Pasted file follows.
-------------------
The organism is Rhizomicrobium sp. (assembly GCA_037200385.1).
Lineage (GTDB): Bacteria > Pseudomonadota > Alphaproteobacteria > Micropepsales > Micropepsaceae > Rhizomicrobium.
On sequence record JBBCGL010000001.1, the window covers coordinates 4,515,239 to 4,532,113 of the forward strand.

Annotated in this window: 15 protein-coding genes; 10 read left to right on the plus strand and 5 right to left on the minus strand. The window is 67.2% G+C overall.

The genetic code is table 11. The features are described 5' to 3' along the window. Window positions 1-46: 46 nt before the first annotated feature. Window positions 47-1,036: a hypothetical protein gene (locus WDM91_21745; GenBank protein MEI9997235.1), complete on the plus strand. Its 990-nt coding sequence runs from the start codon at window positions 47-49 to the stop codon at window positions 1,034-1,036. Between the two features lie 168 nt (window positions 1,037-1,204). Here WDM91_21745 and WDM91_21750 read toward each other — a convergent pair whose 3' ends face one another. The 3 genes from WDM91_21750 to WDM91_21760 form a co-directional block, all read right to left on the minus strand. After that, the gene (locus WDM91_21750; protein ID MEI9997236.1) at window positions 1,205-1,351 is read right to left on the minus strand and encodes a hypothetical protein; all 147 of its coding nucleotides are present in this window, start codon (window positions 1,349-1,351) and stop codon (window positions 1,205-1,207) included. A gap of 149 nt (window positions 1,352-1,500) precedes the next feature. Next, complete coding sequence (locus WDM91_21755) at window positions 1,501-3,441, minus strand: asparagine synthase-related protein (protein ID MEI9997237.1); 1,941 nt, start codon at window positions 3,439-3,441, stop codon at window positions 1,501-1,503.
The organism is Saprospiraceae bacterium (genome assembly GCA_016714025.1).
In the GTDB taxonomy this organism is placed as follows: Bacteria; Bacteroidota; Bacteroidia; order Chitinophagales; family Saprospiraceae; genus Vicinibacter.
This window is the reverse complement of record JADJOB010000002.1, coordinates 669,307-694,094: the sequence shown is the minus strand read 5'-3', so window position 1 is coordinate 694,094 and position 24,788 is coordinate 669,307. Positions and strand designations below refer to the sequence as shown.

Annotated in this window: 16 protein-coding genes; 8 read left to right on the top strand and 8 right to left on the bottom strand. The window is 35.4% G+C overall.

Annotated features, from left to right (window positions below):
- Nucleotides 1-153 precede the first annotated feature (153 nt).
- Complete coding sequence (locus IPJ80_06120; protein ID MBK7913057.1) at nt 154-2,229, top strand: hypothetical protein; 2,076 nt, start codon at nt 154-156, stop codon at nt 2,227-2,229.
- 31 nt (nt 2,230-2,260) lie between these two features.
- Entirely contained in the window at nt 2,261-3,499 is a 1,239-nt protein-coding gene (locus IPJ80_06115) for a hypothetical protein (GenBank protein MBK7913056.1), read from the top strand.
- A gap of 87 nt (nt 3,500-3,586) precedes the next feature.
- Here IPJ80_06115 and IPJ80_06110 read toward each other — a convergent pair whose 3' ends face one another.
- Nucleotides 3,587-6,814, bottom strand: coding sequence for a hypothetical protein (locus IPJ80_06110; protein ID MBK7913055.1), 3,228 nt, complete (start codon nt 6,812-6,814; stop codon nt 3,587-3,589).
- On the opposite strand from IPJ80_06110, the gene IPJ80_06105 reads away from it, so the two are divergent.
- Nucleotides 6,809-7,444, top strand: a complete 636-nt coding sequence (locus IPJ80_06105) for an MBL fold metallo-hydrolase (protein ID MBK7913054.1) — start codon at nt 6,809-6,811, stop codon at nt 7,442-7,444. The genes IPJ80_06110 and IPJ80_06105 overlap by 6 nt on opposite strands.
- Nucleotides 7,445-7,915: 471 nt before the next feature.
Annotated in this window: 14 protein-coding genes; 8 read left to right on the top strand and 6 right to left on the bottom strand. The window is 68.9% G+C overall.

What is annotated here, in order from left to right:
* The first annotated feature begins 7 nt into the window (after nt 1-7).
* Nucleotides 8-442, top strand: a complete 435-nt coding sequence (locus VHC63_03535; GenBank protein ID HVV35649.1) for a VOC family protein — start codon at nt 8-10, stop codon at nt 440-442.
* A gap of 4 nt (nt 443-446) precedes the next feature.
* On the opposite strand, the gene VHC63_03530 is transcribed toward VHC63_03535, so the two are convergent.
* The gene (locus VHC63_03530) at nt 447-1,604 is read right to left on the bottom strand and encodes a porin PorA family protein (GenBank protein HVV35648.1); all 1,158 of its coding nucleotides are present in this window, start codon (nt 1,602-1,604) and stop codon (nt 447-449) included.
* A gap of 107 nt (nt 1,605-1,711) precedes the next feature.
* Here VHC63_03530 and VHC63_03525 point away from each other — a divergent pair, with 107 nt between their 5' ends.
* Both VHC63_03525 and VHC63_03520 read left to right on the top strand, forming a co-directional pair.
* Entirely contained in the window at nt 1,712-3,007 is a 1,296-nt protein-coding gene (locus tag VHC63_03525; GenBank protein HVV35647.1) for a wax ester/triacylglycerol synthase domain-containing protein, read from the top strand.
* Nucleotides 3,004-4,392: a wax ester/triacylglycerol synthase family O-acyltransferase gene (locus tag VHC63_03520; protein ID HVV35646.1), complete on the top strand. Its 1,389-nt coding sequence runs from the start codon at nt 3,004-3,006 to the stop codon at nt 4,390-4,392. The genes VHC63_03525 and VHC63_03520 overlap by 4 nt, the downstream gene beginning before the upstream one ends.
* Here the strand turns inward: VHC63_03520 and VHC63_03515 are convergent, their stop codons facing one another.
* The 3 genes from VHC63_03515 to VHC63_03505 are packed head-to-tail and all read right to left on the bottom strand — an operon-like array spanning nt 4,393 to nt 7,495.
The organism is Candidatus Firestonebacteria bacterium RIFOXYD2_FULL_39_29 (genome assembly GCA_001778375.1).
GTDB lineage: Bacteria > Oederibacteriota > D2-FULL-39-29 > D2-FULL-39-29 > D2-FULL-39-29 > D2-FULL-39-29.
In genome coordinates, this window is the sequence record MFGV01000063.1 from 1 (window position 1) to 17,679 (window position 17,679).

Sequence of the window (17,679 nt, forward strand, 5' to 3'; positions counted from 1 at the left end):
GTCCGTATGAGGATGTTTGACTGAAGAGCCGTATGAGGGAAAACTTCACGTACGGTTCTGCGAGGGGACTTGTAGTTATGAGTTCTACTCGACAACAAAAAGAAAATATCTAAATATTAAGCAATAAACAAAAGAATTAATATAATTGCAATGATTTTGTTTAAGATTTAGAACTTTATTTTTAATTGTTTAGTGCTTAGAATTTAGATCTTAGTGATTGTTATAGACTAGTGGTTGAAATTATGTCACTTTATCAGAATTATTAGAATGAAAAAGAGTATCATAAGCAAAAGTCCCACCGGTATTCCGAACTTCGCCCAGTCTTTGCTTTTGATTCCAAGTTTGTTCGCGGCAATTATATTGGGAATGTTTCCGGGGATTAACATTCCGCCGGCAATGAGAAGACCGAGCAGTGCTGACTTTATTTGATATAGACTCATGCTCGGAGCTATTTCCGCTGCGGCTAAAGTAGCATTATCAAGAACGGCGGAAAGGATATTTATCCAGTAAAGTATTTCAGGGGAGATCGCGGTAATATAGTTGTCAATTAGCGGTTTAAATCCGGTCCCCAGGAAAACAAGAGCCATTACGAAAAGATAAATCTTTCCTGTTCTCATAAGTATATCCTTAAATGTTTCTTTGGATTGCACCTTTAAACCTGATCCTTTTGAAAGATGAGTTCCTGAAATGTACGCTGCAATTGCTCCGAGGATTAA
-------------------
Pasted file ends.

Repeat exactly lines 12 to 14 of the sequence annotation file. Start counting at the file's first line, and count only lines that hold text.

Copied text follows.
- Complete coding sequence (locus IPJ80_06120; protein ID MBK7913057.1) at nt 154-2,229, top strand: hypothetical protein; 2,076 nt, start codon at nt 154-156, stop codon at nt 2,227-2,229.
- 31 nt (nt 2,230-2,260) lie between these two features.
- Entirely contained in the window at nt 2,261-3,499 is a 1,239-nt protein-coding gene (locus IPJ80_06115) for a hypothetical protein (GenBank protein MBK7913056.1), read from the top strand.